Coal Ministry Approaches Environment Ministry for Inclusion of Five Coal Mine Pit Lakes in Ramsar List


India’s coal sector is making sustained efforts to fulfil the fast escalating energy demands by further augmenting coal production. At the same time, the coal sector is also taking various initiatives towards adopting the path of sustainable development with emphasis on care for environment and host of measures to protect forests and biodiversity.

As part of various sustainable activities, Coal India Ltd (CIL) has under taken– Conservation of coal mine pit lakes, maintenance of ecological character of wet lands and inclusion of such pit lakes in prestigious Ramsar List with the assistance of respective State Governments and the Ministry of Environment, Forest & Climate Change (MoEFCC).

Also Read: Ministry of Coal finalizes Action Plan for 2022-23

The suitability of coal mine pit lakes for inclusion in Ramsar List was discussed with MoEFCC, the nodal Ministry for identification of wet lands for placing on the Ramsar List. As per the guidance of MoEFCC, CIL has identified five pit lakes in the States of West Bengal, Odisha, Jharkhand and Madhya Pradesh for consideration of including in Ramsar list. CIL is in process of preparing Ramsar Information Sheet (RIS).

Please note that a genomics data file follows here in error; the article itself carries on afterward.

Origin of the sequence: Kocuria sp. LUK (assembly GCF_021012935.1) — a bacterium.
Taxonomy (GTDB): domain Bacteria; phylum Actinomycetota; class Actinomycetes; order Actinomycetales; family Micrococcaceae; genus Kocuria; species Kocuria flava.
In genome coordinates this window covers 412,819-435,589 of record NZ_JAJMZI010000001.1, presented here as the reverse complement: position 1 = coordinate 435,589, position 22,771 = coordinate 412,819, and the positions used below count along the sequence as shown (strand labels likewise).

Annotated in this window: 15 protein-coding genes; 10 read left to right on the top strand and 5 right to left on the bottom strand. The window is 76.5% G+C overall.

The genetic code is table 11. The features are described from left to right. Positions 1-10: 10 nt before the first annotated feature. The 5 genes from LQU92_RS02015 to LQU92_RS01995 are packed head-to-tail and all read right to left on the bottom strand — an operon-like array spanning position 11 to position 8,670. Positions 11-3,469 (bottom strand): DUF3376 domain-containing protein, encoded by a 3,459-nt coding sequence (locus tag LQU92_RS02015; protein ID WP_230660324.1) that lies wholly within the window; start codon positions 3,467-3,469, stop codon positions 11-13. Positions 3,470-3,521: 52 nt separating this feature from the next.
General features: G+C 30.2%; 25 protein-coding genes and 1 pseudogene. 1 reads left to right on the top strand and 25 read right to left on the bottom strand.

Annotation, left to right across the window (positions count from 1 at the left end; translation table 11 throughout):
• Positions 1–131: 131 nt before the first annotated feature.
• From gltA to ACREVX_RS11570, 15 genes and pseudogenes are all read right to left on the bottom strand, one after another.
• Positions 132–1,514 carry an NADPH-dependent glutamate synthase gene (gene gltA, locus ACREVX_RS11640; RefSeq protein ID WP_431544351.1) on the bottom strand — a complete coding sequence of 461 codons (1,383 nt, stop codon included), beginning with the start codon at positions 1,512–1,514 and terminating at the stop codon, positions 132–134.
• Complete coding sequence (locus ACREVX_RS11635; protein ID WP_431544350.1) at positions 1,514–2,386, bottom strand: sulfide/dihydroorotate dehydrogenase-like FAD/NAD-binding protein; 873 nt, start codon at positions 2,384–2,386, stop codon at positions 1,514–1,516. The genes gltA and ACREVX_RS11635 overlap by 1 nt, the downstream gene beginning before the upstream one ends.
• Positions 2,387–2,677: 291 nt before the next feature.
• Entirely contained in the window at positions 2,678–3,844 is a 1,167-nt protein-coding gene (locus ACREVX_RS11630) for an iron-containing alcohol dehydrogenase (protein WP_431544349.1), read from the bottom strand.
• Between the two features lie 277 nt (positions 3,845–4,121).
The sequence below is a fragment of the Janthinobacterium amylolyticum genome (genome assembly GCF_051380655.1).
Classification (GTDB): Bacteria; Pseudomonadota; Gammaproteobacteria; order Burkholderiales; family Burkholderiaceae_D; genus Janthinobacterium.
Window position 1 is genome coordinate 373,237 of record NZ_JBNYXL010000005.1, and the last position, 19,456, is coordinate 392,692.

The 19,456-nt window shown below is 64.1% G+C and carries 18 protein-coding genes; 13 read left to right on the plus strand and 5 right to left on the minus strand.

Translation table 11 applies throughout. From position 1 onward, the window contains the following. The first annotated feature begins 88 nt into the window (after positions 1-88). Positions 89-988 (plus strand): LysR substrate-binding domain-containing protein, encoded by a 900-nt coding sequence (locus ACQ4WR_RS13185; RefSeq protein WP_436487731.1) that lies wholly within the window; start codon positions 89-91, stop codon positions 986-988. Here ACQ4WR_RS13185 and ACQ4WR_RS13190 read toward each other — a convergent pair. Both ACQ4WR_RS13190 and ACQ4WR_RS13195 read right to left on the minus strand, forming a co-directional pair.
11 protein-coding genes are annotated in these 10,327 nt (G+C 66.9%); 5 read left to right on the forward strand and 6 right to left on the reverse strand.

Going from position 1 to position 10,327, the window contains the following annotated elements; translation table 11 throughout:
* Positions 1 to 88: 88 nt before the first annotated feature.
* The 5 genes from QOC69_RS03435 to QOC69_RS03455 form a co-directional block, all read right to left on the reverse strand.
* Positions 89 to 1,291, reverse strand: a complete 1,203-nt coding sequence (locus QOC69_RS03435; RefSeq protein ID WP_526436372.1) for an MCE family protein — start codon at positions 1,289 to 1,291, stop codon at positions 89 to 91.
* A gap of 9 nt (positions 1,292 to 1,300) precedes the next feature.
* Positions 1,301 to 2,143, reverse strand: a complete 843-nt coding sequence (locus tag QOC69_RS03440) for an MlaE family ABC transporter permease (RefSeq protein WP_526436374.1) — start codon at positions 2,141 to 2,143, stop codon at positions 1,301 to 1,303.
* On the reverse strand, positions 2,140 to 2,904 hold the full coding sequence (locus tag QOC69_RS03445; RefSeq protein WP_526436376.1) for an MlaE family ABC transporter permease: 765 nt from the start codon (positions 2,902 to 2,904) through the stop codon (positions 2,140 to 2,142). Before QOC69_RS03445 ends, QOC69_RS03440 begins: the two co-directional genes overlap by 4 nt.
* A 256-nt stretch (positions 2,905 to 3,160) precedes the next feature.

These mine pit water bodies are regularly visited by different species of birds and also has avifauna population. The environment around these water bodies has ameliorated due to the efforts of CIL through large scale plantation and other soil moisture conservation activities.

Furthermore, the Ministry of Coal is obtaining support and assistance of World Bank, GIZ and other global institutions for repurposing of abandoned mine sites to make them safe, environmentally stable and suitable for appropriate commercial usage.

Also Read: India Seen Facing Wider Coal Shortages, Worsening Power Outage Risks

Reclaimed lands will be repurposed for economic usage such as solar parks, tourism, sports, forestry, agriculture, horticulture, townships etc.

Vast experience of these institutions in handling mine closure cases in different countries will be highly beneficial and will facilitate adoption of best global practices in repurposing of Indian coal mine sites. (PIB)